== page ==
Harry L. Gold bust with Gold's in background

Gone, but not forgotten

The Williamson County Sheriff’s Posse rodeo was quite an event in Georgetown during the 1950s. Folks looked forward to activities such as “Western Week,” when members of the Sheriff’s Posse patrolled the square on horseback. Folks found not wearing western clothes were “arrested” and thrown in the makeshift “jail” erected on the courthouse lawn. Locals flocked to Gold’s Department Store on the square to stock up on western wear all year long—but especially before rodeo time.

Gold’s featured one of the largest hat selections in Central Texas and hand-blocked the lids right on the premises. Whether the hat was a Rancher, Cattleman, Open, Rodeo, Telescope, or another popular shape, Gold’s used steam and millinery skills to handcraft custom creases into the hats. This tedious process involved measuring, steaming, and drying to achieve just the right look. Gold’s also put names on western belts, a special service in those days. “I remember that the store always smelled like leather when you walked in,” recalls longtime Georgetown resident Patsy Bracamontez, who visited the store as a girl. “It was the department store for western wear. Come to think of it, was the department store in Georgetown, period.”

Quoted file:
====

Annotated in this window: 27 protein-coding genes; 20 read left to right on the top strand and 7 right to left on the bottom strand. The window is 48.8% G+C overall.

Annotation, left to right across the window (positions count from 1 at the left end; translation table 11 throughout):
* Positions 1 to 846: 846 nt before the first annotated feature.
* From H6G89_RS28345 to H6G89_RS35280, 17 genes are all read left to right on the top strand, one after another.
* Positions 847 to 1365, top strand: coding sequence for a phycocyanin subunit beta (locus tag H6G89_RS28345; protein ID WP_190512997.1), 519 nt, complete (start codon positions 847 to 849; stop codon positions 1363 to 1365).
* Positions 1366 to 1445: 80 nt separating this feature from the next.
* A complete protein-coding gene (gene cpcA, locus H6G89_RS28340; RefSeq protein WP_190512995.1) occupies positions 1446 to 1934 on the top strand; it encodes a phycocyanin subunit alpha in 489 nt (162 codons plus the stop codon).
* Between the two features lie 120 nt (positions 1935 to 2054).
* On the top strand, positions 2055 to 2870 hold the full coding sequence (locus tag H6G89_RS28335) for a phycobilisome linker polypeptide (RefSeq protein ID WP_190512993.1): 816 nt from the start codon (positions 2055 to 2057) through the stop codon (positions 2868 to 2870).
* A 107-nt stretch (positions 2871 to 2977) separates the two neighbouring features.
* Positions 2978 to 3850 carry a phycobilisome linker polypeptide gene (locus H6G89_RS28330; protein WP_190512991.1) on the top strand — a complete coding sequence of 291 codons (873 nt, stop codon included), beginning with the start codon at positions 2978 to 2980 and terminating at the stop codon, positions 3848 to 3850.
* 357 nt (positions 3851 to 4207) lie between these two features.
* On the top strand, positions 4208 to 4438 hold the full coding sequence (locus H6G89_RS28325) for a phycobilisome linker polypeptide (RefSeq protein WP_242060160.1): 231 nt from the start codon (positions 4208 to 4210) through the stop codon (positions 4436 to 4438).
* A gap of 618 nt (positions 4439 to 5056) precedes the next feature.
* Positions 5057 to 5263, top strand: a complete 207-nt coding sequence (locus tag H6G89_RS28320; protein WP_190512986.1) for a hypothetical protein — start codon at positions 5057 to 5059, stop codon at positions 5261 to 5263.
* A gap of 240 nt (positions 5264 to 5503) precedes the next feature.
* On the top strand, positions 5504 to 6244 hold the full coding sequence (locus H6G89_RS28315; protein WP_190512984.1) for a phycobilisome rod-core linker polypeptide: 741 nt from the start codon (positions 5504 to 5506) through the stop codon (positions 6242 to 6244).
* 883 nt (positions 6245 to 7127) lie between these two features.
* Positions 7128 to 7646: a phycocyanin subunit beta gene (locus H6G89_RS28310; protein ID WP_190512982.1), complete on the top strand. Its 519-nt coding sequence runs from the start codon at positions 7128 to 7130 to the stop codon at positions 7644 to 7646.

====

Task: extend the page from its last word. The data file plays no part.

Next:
The first Gold’s Department store was opened in Bartlett in the early 1900s by I. Gold, who came to Texas from New York as a boy, intending to become a clothing salesman.

Cut from the same cloth, Gold’s son, Harry, heard Georgetown’s call and opened the 105 W. 7th Street (the north side of the Square) store in 1936. Gold’s Department Store enjoyed great success and expanded several times during its seven decades in business, including adding an upstairs area. According to historian Donna Scarbrough Josey, Harry Gold also restored the building’s original storefront, using existing photographs as his guide.

More than a decade after the store closed its doors, Georgetown still remembers Gold’s.

Courtesy of The Williamson Museum. Photo Number 2003.004.007.

Courtesy of The Williamson Museum. Photo Number 2003.004.007.

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